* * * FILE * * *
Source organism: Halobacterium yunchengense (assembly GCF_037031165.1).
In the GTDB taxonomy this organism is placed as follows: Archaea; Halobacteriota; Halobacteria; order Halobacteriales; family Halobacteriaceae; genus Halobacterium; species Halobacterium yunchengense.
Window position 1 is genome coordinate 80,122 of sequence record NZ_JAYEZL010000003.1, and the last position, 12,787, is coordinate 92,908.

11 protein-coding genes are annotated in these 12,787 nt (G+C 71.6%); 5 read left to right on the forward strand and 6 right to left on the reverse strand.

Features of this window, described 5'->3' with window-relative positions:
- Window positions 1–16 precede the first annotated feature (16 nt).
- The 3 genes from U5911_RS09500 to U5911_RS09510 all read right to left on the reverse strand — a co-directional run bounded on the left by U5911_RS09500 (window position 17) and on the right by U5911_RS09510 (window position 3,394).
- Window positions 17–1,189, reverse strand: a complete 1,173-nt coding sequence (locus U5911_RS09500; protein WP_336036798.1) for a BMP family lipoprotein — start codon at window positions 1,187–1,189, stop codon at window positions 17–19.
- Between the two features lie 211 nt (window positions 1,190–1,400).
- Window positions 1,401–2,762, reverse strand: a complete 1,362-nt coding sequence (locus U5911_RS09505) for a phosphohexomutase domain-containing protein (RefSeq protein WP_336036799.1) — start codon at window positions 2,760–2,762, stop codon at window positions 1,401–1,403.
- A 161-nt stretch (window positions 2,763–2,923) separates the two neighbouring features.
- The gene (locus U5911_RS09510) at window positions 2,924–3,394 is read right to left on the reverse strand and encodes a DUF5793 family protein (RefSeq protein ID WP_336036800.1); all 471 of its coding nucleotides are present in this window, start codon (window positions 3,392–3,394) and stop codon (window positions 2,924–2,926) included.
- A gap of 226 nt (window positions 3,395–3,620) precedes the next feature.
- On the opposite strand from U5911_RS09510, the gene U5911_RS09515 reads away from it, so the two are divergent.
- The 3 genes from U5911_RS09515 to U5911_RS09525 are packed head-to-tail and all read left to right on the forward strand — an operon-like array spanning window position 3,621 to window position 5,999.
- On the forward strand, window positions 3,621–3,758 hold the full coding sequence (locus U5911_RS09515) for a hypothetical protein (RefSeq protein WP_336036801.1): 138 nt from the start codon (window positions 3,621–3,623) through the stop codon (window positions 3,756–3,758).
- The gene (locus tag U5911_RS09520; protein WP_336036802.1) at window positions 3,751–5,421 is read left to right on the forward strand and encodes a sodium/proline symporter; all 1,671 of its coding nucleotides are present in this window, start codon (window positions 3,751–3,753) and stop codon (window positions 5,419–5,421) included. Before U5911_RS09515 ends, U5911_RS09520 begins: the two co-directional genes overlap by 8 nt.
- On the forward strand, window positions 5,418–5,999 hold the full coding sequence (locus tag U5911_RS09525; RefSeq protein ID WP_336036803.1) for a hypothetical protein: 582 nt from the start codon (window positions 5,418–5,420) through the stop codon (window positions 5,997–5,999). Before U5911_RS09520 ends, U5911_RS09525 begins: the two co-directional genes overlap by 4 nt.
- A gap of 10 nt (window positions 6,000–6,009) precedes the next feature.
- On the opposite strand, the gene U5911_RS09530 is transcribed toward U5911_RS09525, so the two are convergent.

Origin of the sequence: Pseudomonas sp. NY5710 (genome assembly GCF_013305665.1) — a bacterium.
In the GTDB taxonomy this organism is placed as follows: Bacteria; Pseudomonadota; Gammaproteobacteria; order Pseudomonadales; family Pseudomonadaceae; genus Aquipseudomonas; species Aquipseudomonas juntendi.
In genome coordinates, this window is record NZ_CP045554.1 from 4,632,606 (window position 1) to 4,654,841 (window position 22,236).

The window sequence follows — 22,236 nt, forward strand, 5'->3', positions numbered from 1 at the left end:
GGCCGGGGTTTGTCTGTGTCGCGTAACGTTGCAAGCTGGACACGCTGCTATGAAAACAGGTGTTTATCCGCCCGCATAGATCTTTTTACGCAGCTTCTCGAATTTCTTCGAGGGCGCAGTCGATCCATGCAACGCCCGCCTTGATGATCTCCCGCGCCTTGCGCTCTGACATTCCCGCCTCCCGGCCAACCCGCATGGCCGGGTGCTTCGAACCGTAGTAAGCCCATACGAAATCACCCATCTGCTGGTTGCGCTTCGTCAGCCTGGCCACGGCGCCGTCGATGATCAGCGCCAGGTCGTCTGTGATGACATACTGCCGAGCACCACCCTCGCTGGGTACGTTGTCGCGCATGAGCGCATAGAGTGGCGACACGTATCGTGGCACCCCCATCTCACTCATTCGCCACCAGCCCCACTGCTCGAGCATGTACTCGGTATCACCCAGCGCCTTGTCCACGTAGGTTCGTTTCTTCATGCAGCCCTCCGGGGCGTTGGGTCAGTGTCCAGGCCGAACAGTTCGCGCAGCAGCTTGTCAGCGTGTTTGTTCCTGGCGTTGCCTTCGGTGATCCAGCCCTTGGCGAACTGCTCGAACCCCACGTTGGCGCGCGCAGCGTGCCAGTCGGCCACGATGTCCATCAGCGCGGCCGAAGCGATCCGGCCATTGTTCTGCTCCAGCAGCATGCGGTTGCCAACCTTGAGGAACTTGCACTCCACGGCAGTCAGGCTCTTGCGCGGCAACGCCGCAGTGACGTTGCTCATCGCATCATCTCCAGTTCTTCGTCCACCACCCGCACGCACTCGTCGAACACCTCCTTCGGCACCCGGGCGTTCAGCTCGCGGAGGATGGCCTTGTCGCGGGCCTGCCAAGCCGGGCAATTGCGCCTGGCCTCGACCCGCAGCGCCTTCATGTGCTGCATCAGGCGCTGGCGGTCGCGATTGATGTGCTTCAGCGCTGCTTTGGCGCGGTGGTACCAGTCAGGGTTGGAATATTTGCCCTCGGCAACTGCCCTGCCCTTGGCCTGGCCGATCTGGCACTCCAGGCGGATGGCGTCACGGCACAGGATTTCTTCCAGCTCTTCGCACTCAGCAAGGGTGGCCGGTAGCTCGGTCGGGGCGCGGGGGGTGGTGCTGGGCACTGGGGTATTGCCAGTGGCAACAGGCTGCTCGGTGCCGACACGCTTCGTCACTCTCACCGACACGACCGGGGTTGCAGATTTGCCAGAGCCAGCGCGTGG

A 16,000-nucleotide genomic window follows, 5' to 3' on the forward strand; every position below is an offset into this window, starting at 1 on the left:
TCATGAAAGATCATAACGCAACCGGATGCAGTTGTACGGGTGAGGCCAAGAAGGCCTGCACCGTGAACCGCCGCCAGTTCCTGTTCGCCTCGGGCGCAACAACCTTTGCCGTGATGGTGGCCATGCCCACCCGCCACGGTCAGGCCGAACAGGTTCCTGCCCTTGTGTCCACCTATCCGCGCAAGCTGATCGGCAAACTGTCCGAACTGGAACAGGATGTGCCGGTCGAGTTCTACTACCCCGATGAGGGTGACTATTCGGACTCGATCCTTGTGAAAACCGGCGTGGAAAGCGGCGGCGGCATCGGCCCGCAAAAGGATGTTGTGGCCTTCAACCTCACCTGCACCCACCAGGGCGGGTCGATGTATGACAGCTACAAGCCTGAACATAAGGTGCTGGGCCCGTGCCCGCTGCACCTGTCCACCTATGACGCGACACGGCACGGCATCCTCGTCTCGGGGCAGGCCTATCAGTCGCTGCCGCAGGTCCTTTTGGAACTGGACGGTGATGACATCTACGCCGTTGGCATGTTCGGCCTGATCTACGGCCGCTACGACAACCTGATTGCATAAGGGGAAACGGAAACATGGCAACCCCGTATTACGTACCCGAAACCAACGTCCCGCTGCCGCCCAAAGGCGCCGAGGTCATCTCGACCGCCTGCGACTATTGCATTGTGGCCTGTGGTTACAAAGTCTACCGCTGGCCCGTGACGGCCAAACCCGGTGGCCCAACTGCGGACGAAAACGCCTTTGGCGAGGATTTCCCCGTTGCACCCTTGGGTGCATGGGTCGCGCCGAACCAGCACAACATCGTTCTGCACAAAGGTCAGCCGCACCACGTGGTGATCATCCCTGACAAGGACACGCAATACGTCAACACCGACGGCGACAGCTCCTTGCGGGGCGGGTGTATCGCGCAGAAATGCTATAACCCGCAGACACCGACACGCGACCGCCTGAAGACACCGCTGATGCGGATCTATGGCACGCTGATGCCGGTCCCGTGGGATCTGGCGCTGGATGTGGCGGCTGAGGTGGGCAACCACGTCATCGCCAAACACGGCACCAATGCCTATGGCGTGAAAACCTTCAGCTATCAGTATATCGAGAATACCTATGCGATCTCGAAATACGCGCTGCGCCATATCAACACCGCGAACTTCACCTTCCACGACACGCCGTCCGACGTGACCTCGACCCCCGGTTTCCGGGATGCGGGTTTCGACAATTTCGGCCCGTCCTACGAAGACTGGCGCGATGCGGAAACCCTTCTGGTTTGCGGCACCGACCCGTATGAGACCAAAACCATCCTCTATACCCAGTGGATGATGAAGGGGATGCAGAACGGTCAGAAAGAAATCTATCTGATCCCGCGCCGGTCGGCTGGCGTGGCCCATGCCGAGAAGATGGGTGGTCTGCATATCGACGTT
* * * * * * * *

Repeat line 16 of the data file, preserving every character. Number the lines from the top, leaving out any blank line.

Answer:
- On the forward strand, window positions 3,621–3,758 hold the full coding sequence (locus U5911_RS09515) for a hypothetical protein (RefSeq protein WP_336036801.1): 138 nt from the start codon (window positions 3,621–3,623) through the stop codon (window positions 3,756–3,758).